If you’re one of my North American compadres, then you might’ve noticed a weakening of the sun. While many things seem in chaos these days, the Earth still reliably tilts at the axis and continues to spin in orbit around the sun. During these dimmer months, many of us writers shine a bright light on the recesses of our minds, conjuring images and stories and committing them to paper. For if we didn’t, we might find ourselves committing ourselves to the men in white jackets, our arms bound around our torso, tucked into a discrete wagon and hauled off to that happy place.
Writers can be such a moody lot. Perhaps it’s all those hours hunched in slavish solitude over keyboard, vainly tapping out mostly nonsense and the occasional runs of competence. But you do it anyway, despite the dangers to health and hearth.
Whatever your genre, fiction or not, your writings are the inevitable expression of who you are. That’s why for many of us it often invokes a sense of therapy. We feel well afterwards. Now imagine giving that feeling an extra boost, not only to your mental state, but your physical health.
Scientists call it “expressive writing”. It’s the type of writing where you explore your deepest thoughts and emotions. Numerous studies have shown its therapeutic use in treating depression, anxiety and those pesky intrusive thoughts of traumatic events. Once unburdened, subjects have often seen other health improvements. Perhaps you’re not in such a mental place and life has been treating you swimmingly. But if you’re like many of us, your subconscious might be hiding the inevitable cuts and bruises you’ve accumulated along life’s journey.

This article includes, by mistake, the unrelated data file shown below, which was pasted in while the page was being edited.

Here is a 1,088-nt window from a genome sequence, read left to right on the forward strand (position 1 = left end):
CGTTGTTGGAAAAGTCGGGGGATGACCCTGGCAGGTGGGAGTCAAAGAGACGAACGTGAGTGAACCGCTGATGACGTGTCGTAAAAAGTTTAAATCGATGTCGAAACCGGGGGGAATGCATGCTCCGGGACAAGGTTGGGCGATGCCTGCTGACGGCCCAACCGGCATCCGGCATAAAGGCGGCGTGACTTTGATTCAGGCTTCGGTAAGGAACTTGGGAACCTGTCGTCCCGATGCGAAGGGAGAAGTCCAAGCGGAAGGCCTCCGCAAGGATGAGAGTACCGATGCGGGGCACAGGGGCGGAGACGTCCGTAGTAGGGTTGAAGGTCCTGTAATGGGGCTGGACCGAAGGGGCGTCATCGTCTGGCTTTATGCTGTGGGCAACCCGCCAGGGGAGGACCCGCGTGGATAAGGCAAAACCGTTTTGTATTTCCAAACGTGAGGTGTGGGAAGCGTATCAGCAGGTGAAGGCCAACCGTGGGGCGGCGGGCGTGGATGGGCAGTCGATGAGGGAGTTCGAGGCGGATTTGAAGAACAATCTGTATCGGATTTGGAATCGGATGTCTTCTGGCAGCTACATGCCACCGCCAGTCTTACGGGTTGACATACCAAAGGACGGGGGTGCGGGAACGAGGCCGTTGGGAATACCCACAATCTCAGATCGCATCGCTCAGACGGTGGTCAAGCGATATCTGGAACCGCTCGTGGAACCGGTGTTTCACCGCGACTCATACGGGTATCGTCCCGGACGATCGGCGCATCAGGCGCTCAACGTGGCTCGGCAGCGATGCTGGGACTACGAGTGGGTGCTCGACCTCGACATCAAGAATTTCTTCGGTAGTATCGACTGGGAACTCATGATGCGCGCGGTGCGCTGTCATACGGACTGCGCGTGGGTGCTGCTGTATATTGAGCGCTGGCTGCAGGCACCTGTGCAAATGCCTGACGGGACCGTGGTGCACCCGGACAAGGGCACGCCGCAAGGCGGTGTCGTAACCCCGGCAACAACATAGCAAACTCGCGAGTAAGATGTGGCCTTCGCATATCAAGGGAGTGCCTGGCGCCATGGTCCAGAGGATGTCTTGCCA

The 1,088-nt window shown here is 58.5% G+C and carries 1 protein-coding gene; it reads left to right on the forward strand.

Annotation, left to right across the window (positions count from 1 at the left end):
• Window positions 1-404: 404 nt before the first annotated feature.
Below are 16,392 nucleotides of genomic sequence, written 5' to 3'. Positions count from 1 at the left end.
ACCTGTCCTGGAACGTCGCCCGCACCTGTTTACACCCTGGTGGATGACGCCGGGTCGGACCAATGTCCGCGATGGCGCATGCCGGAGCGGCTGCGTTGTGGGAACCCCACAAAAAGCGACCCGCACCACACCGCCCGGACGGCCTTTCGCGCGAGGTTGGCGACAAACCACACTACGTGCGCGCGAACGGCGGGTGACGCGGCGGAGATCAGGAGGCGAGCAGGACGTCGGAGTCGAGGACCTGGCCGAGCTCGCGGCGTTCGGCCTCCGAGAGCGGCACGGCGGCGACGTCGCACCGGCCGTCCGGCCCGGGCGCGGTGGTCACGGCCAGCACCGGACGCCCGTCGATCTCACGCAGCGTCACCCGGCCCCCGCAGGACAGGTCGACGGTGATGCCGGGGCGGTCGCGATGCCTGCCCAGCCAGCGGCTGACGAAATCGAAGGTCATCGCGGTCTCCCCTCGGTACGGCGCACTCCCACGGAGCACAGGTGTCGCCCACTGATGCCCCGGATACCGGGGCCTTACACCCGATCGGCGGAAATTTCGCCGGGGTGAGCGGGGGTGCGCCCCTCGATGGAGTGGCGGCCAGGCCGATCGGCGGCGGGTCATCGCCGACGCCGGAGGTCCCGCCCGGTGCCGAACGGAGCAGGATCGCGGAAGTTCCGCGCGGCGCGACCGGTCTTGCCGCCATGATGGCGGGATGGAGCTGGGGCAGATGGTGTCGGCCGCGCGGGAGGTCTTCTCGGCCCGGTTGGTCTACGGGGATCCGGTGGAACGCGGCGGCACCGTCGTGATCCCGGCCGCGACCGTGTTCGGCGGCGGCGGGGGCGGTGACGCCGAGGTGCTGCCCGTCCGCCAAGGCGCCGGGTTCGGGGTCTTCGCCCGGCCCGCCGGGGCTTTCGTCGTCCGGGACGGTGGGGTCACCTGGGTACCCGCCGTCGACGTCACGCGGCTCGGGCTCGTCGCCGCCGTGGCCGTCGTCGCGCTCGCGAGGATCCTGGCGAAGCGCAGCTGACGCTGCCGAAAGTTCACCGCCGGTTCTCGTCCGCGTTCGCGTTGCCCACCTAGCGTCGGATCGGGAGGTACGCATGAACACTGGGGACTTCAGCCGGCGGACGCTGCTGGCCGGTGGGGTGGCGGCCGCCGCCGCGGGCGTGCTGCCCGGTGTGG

If you think about them, you know what they are. Without knowing it, they might be holding you back, getting in the way of your full potential. It’s not your fault you’ve been nurturing these wounds. We’re often told to toughen up and get over it. We bury them, cover them up, compensate for them, knowing they continue to lurk in the shadowy crevices of our brain. They’re like tiny vampires, sapping our energy, thoughts and even our health. But like the searing light of day, expressive writing exposes them, weakens them and often renders them powerless.
A daily journal is great. But this is often a breezy rehash of the day’s events, rather than a deep dive into that submerged wreck. For this to method to work, you’ll need to hop in the diving bell, connect the oxygen and flip on the halogen lights. Or in practical terms, hop on your typewriter, roll fresh paper into the platen, set the timer for 20 minutes and write.
A specific traumatic event is great, or other malignant thoughts and emotions. Loss and grief are often perennial pests. Do this for three consecutive days, maybe four if there’s some unexplored crevices. If writing from the first person perspective is too perilous, new research suggests third person may have greater health benefits. It allows exploration from multiple views and a distance. Like any writing on the typewriter, just let it go, ignore mistakes, grammar, whatever. You’re not going to save it. In fact, I recommend a ritual burning. It’s time to let it go. If starting a fire will raise the alarms, shred the stuff, cross-cut it, take a car ride, open the window and let the confetti fly! It may be littering, but the world is a better place because you’re a better you. It’s time to celebrate.
And who knows, with all these baddies expunged, you’ll finally be able to coax that shy muse from her hiding place.
Optimizing the perceived benefits and health outcomes of writing about traumatic life events. Andersson MA, Conley CS.
Stress Health. 2013 Feb;29(1):40-9.
Stepping back to move forward: Expressive writing promotes self-distancing. Park J, Ayduk Ö, Kross E.
Emotion. 2016 Apr;16(3):349-64